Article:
Though my Dad is a clever chap – an old school Maker – he never had the chance at a higher education and as a consequence would force me to watch historical and educational shows as a kid. One of these were the televised lectures of Edward de Bono, where I first heard learned about mind maps and what are now commonly considered as ‘mind hacks.’
Mind mapping tools inhabit a curious boundary between tools that need to be as fluid and unstructured as doodling with a pencil and those that can harness the structural and processing power of computers to enhance the creative and mental processses.
Mind mapping tools range from the GTD-like methodologies of the Compendium Institute, to the opensource FreeMind and lightweight knowledge management such as DeepMehta; incidentally mind-mapping guru Peter Russell has created a useful roundup of tools.
MindJet’s MindManager 8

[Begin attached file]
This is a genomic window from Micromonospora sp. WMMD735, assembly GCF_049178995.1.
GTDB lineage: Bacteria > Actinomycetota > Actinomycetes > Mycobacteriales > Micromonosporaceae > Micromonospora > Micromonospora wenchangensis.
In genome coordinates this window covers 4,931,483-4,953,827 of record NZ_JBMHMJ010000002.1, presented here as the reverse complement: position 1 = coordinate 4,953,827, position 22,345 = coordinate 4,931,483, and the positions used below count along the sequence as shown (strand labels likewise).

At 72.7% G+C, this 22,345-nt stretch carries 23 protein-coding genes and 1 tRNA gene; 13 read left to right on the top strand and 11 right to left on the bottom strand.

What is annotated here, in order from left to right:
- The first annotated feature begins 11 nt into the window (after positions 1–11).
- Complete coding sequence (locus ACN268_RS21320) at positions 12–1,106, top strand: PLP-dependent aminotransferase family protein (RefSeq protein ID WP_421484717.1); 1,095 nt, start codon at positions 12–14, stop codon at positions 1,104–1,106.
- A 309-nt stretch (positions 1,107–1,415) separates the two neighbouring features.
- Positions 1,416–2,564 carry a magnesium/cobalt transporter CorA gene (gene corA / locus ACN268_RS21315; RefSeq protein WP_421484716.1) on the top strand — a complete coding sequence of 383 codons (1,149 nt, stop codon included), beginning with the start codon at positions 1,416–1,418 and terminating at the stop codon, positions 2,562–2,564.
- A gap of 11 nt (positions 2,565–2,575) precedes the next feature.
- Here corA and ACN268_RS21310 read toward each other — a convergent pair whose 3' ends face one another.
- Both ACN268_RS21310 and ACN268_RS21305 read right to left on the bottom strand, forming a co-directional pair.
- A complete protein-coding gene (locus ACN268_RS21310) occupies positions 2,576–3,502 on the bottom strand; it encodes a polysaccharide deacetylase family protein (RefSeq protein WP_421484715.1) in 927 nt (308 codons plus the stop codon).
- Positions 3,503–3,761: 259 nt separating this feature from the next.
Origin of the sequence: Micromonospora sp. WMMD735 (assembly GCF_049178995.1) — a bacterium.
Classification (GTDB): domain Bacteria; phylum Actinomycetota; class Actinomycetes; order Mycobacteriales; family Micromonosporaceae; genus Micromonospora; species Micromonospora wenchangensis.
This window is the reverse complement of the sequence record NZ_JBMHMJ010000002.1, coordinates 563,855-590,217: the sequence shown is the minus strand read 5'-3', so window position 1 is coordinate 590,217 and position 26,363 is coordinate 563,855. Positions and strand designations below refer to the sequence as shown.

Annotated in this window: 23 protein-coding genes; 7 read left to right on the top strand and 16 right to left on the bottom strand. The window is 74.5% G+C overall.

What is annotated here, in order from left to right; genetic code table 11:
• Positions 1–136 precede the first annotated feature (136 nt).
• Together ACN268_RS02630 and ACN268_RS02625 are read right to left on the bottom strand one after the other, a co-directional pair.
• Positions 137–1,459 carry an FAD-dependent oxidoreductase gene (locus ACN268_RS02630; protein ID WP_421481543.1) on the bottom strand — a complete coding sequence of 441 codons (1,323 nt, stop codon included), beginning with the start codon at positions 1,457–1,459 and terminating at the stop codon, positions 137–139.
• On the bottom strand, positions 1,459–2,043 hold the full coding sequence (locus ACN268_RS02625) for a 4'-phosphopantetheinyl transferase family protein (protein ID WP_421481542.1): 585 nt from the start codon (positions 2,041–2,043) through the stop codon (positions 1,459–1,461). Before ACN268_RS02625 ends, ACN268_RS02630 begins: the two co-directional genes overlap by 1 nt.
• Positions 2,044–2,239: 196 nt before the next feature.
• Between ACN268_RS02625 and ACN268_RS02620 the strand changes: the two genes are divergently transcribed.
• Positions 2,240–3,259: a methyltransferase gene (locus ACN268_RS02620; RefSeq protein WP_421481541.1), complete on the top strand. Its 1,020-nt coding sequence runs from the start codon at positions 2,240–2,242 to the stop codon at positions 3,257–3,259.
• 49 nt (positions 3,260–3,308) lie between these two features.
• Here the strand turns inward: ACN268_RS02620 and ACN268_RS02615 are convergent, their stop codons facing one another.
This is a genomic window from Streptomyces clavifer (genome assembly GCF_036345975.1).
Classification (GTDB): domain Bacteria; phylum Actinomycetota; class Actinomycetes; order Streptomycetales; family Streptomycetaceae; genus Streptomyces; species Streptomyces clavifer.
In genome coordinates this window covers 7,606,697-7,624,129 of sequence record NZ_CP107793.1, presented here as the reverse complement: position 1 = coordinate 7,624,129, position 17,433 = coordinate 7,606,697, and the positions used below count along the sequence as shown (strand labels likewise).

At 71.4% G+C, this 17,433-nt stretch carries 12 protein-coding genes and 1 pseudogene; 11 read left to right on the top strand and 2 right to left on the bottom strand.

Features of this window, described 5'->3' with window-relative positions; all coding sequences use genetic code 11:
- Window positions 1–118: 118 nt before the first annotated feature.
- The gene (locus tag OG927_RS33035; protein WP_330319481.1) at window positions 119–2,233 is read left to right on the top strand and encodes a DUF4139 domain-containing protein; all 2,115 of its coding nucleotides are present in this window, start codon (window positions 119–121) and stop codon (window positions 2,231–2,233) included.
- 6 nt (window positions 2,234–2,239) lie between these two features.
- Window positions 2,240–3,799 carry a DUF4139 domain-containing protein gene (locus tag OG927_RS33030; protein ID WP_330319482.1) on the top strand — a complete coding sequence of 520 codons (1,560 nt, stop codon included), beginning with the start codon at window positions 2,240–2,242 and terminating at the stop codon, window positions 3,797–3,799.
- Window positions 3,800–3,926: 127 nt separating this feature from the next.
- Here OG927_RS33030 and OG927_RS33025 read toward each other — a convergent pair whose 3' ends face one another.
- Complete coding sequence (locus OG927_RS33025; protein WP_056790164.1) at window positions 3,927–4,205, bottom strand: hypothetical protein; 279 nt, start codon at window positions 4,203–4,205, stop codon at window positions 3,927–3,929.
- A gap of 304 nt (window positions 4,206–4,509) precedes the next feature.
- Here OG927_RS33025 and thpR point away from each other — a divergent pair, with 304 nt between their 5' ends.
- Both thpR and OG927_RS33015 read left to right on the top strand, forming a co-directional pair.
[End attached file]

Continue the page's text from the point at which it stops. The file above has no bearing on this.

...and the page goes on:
One of the more prominent companies in the space is MindJet, who today released the latest edition of their flagship tool, MindManager 8. With the new release, the company is seeking to integrate mind mapping into user’s existing workflows and help create mechanisms for collaboration.
Though MindManager has been oriented around a desktop experience, the new edition blurs the line between MindManager Web (an entirely web-based edition of the application – pictured) and its desktop counterparts by including integrated web searches, and online database queries from within the desktop app.
For web workers, the web edition’s most useful feature appears to be the ability to invite other users to view and/or collaborate on a mind-map or project workspace.
MindJet has kindly provided Web Worker Daily with a couple hundred 1-year subscriptions to MindManager Web (not Mind Manager 8!), worth around $120 each. Hop over to this page to sign up and take advantage of this offer.
The link will take you to the new trial page for MindManager Web. Users who click on the link will be taken to a signup page for a free trial. The first 200 registrations will be converted from free 30-day trials to free 1-year subscriptions; subsequent users will still be able to sign up for free trials, but limited to 30-days.